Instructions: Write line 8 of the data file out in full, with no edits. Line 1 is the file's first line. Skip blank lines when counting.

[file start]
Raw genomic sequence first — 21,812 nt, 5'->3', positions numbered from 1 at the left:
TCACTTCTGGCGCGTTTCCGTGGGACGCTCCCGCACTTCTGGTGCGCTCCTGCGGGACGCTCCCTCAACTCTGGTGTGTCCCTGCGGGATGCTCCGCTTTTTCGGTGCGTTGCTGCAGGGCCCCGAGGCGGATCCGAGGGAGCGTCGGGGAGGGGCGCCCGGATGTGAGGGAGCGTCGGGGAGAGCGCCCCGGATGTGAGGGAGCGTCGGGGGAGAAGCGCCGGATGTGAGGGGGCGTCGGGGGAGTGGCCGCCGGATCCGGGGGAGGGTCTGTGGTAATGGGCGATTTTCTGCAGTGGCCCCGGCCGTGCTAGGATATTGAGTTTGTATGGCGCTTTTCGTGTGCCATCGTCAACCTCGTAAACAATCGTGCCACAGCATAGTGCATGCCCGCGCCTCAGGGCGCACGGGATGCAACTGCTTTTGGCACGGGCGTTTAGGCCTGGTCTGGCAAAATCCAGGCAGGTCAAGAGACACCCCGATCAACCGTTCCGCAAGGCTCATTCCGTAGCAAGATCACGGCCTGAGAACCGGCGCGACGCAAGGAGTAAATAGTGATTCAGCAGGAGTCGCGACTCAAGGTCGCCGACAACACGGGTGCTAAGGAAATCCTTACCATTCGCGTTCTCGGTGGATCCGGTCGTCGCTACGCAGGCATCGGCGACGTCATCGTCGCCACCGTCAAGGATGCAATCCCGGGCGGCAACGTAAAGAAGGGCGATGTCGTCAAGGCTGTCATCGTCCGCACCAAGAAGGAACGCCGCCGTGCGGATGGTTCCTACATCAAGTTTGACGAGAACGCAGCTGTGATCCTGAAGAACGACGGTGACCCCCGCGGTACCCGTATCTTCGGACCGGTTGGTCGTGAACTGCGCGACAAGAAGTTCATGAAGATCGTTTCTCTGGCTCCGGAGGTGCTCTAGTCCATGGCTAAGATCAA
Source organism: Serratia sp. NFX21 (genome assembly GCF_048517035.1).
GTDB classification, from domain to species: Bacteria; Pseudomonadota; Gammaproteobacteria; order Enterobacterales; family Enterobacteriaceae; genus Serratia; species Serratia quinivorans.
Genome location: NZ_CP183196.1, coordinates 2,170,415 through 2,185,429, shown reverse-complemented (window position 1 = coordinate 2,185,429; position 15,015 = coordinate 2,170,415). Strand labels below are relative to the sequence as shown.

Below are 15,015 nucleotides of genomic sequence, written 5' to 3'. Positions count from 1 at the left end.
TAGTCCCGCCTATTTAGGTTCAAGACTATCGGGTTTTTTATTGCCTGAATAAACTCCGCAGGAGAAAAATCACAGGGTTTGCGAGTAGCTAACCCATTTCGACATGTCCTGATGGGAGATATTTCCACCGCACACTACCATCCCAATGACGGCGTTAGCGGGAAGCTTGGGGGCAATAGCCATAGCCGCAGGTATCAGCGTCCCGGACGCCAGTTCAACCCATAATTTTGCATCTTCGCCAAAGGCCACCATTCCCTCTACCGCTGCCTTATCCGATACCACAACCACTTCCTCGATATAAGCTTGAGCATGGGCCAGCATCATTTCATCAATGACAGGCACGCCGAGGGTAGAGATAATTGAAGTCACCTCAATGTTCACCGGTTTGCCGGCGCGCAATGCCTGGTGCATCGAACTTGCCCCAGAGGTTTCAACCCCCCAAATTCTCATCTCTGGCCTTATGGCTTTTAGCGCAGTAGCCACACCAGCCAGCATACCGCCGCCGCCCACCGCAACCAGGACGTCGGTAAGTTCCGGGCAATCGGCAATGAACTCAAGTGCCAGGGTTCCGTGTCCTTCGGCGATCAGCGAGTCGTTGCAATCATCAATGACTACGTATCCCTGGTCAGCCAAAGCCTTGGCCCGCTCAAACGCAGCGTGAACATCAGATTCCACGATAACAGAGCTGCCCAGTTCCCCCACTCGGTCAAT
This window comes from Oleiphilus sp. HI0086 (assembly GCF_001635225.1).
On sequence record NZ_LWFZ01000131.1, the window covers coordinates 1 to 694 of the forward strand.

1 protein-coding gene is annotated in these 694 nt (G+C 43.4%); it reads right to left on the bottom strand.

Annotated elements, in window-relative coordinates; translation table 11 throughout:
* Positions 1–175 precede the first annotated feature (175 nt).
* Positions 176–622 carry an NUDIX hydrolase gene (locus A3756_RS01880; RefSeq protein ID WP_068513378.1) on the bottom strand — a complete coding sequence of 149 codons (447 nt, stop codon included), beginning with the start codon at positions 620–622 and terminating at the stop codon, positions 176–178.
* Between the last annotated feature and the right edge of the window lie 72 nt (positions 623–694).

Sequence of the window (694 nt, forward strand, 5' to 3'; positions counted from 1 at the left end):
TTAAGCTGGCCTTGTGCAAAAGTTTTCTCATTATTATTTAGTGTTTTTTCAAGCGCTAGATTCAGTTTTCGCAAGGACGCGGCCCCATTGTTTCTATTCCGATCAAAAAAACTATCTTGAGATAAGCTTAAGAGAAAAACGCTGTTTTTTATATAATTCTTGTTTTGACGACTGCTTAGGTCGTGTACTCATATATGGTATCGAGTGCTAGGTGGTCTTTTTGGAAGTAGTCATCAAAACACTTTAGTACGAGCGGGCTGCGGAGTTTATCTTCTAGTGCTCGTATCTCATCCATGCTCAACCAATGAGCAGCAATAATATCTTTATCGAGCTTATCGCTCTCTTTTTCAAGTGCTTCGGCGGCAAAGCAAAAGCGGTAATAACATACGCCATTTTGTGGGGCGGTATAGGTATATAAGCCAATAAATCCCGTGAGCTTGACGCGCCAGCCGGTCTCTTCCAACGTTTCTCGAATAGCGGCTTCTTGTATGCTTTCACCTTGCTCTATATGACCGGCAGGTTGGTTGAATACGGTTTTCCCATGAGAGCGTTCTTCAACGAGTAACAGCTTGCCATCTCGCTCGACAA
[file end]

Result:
This window comes from Oleiphilus sp. HI0086 (assembly GCF_001635225.1).